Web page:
Many show horses have events every weekend, and this includes jumping horses. Because of this frequency, the veterinarians at the University of Messina in Italy were concerned that jumping horses may not be rested and recovered after just a few days of rest when they compete every weekend, so they designed a study to analyze the issue. The physical stress of athletic competition causes metabolic changes in muscle enzymes, and increased muscle enzymes indicate that muscle damage has occurred. Now, this is not abnormal for equine athletes but it is a good idea to allow the muscle to heal before causing more damage.
In this study, the researchers investigated muscle enzyme levels in 12 jumping horses by taking blood samples before and after jumping competitions 2 weeks in a row. They found that metabolic changes indicate muscle fatigue. The metabolic changes were more significant after the second competition, suggesting the muscles suffer from excessive stress especially in the second weekend competition in a row. The authors indicate the short recovery period of only 5 days, from Sunday to Friday, could increase the possibility of muscle damage, and a longer recovery period is recommended to decrease the chance of damage.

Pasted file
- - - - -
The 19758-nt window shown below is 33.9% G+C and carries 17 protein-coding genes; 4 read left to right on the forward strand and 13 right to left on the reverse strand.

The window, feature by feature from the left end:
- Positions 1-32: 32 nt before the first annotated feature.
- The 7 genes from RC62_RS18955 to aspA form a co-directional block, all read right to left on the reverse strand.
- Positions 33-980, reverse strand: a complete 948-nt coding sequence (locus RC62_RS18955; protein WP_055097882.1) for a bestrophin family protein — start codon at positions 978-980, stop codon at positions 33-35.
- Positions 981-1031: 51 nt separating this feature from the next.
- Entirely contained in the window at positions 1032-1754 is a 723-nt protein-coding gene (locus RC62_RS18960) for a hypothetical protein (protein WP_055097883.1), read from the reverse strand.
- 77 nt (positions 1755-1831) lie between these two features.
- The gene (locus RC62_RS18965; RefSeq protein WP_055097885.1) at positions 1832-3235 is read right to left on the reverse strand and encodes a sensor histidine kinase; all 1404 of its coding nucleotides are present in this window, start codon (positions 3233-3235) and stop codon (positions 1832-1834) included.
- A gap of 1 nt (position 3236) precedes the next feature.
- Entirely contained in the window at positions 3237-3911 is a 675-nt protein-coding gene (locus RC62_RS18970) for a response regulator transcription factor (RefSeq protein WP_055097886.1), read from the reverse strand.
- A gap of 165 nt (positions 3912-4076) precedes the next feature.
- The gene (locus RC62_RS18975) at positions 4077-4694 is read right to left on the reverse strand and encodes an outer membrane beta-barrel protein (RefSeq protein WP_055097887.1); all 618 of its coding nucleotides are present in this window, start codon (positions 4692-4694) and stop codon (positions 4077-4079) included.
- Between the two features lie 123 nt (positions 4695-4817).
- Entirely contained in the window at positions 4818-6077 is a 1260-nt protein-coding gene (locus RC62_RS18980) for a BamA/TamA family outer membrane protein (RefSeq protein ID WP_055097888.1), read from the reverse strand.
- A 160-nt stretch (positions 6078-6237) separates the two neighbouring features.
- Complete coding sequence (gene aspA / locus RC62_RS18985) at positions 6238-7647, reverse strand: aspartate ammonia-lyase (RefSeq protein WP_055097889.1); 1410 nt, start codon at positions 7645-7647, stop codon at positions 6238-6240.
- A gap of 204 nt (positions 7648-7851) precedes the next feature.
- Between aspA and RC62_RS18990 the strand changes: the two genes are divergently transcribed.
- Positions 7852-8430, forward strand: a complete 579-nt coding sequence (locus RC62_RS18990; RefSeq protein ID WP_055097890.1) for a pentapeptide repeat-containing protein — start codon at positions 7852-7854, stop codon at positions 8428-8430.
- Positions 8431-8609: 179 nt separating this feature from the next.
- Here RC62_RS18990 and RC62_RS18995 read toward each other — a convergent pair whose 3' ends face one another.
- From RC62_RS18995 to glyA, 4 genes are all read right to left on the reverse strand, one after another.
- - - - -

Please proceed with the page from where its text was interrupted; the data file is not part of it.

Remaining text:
Now lots of folks might believe that training at home would produce just as much physical stress as a competition itself but according to the researchers that is incorrect. Although training may be longer, the intensity of training is less than in competition. This study was performed on jumping horses, and the authors state you cannot consider these results to be necessarily accurate for other performance horses.
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